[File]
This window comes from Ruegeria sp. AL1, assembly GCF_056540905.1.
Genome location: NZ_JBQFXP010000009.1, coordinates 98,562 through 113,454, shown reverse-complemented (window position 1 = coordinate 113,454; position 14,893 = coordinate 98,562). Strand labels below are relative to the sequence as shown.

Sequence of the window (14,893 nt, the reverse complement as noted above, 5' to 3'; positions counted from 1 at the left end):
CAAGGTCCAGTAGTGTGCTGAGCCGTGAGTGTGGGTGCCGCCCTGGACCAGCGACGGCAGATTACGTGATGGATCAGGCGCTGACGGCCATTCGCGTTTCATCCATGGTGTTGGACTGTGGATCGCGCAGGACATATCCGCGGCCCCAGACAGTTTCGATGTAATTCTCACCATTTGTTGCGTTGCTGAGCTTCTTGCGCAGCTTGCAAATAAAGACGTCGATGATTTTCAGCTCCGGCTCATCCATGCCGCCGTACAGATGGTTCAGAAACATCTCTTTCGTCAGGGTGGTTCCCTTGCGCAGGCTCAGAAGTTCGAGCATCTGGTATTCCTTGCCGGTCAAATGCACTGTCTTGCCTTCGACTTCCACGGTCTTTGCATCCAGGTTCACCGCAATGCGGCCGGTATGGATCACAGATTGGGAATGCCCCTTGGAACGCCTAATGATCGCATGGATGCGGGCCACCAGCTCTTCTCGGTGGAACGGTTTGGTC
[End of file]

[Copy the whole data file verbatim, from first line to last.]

This window comes from Ruegeria sp. AL1, assembly GCF_056540905.1.
Genome location: NZ_JBQFXP010000009.1, coordinates 98,562 through 113,454, shown reverse-complemented (window position 1 = coordinate 113,454; position 14,893 = coordinate 98,562). Strand labels below are relative to the sequence as shown.

Sequence of the window (14,893 nt, the reverse complement as noted above, 5' to 3'; positions counted from 1 at the left end):
CAAGGTCCAGTAGTGTGCTGAGCCGTGAGTGTGGGTGCCGCCCTGGACCAGCGACGGCAGATTACGTGATGGATCAGGCGCTGACGGCCATTCGCGTTTCATCCATGGTGTTGGACTGTGGATCGCGCAGGACATATCCGCGGCCCCAGACAGTTTCGATGTAATTCTCACCATTTGTTGCGTTGCTGAGCTTCTTGCGCAGCTTGCAAATAAAGACGTCGATGATTTTCAGCTCCGGCTCATCCATGCCGCCGTACAGATGGTTCAGAAACATCTCTTTCGTCAGGGTGGTTCCCTTGCGCAGGCTCAGAAGTTCGAGCATCTGGTATTCCTTGCCGGTCAAATGCACTGTCTTGCCTTCGACTTCCACGGTCTTTGCATCCAGGTTCACCGCAATGCGGCCGGTATGGATCACAGATTGGGAATGCCCCTTGGAACGCCTAATGATCGCATGGATGCGGGCCACCAGCTCTTCTCGGTGGAACGGTTTGGTC